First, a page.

Advanced diabetic peripheral neuropathy symptoms often produce severe pain. These symptoms are described as electrical sharp-shooting pains, burning pain, and tingling pain. For many patients, these symptoms are tolerable during the day but become severe at night, often limiting the normal sleep cycle. Neurontin (gabapentin) is a medication frequently used to suppress the symptoms of diabetic peripheral neuropathy. Neurontin can be taken in divided doses during the day or in a single dose at bedtime. It is best to titrate Neurontin based upon the degree of symptoms. Normal daily doses range from 300mg to 3200mg. Although the use of Neurontin for the control of symptoms due to diabetic peripheral neuropathy is considered an "off-label" use by The Food And Drug Administration, doctors use it regularly for control of peripheral neuropathy symptoms.
Cymbalta (duloxetine hydrocholride) was introduced by Eli Lilly Co. Cymbalta is a selective serotonin and norepinephrine reuptake inhibitor (SSNRI) used for the treatment of pain and depression associated with diabetic peripheral neuropathy. Cymbalta is FDA approved for control of the symptoms of diabetic peripheral neuropathy. Cymbalta has been found in studies to be safe and effective. Dosage for Cymbalta is usually between 60-120 mg daily.
Lyrica (pregabalin) is a new generation of gabapentin introduced by Pfizer in 2004. Lyrica is also approved by The FDA for the treatment of symptoms secondary to diabetic peripheral neuropathy. The exact mechanism of action is not fully understood, but the presumed action is that pregabalin binds with the alpha2-delta subunit of protein of calcium channels and acts to reduce the release of excitatory neurotransmitters. Lyrica also has been shown in clinical testing to be safe and effective.
Other medications for advanced diabetic peripheral neuropathy include antidepressants such as Elavil. One of the side effects of Elavil and its related family of medications is drowsiness. This side effect can be helpful in restoring the normal sleep cycle in patients who suffer from painful peripheral neuropathy symptoms.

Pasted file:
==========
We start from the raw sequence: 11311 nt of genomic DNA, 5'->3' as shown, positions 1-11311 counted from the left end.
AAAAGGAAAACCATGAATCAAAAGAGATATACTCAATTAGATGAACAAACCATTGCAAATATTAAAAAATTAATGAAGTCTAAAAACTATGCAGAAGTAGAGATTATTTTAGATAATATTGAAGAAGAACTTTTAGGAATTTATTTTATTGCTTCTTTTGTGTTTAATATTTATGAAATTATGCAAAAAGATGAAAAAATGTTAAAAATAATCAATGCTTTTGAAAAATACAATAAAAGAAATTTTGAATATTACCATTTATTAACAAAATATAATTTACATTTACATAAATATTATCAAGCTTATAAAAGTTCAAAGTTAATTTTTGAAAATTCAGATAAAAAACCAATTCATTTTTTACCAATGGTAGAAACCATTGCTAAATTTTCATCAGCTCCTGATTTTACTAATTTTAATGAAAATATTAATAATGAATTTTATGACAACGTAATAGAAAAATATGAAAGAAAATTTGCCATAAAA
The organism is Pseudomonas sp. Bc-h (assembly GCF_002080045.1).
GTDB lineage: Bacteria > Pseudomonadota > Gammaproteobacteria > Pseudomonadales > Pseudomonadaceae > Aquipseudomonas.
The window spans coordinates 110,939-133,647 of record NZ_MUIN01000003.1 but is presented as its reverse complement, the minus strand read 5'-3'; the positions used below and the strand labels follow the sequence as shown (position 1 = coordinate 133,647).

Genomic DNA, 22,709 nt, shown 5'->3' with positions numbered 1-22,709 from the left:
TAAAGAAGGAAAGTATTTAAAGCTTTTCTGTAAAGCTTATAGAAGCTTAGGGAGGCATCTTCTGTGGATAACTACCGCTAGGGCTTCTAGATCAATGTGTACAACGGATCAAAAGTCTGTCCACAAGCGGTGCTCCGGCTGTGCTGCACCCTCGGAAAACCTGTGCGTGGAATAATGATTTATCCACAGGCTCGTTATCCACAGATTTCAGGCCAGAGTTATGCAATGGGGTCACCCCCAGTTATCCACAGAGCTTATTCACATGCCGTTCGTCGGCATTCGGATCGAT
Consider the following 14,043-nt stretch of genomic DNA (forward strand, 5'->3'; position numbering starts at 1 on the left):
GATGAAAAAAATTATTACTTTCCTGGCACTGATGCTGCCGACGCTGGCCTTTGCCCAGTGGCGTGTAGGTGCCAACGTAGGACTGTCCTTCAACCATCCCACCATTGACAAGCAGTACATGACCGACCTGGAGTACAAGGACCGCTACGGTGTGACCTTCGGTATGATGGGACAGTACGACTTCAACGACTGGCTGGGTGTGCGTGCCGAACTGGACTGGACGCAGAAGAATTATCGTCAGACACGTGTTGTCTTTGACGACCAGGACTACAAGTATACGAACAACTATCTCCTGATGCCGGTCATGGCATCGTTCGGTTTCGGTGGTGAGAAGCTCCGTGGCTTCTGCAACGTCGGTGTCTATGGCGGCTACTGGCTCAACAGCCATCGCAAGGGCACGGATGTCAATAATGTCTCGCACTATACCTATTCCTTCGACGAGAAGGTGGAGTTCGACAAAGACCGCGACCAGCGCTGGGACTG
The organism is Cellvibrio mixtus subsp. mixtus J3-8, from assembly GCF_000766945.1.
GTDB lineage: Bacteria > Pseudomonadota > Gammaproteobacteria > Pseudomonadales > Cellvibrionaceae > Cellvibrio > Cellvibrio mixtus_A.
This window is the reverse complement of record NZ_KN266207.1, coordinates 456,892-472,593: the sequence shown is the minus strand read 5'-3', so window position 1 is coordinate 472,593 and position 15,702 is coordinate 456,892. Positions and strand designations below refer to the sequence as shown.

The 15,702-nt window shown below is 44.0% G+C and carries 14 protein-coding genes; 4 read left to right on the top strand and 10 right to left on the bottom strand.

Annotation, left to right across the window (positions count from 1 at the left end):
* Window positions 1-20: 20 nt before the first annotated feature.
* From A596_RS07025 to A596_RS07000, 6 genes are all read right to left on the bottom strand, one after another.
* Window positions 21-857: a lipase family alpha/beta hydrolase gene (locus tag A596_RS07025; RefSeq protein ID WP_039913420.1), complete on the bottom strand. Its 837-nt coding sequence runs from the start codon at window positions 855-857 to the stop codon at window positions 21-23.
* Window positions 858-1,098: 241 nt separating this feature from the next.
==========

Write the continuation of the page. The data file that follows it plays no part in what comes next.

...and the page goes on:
Topical medications that can be used to sooth the pain of peripheral neuropathy include Biofreeze and Neuragen PN.
Surgical decompression of peripheral nerves may be used to treat diabetic peripheral neuropathy. This surgical technique is called external neurolysis. One school of thought believes that elevated levels of glucose tend to draw water into the nerve. As the sugar content within the nerve increases, water is drawn in as an osmotic gradient. Increased intra-neural pressure that results from this osmotic gradient places pressure on the nerve, resulting in diabetic peripheral neuropathy. This internal pressure is called crush syndrome. External neurolysis relieves this pressure, restoring normal function to the nerve.
The following images show what is called a triple crush release (3 separate compressed nerves.) The first row of images show external neurolysis of the deep peroneal nerve. The second row shows surgical external neurolysis of the posterior tibial nerve. The third row shows external neurolysis of the common peroneal nerve, lateral aspect of the knee.
When to contact your doctor
Diabetic peripheral neuropathy is progressive and should always be evaluated by your podiatrist or primary care doctor. Early intervention and treatment are important.
References are pending.
Author(s) and date
This article was written by Myfootshop.com medical director Jeffrey A. Oster, DPM.
Competing Interests -None
Cite this article as: Oster, Jeffrey. Diabetic peripheral neuropathy. http://www.myfootshop.com/article=diabetic-peripheral-neuropathy
Most recent article update: December 7, 2018.
Diabetic Peripheral Neuropathy by Myfootshop.com is licensed under a Creative Commons Attribution-NonCommercial 3.0 Unported License.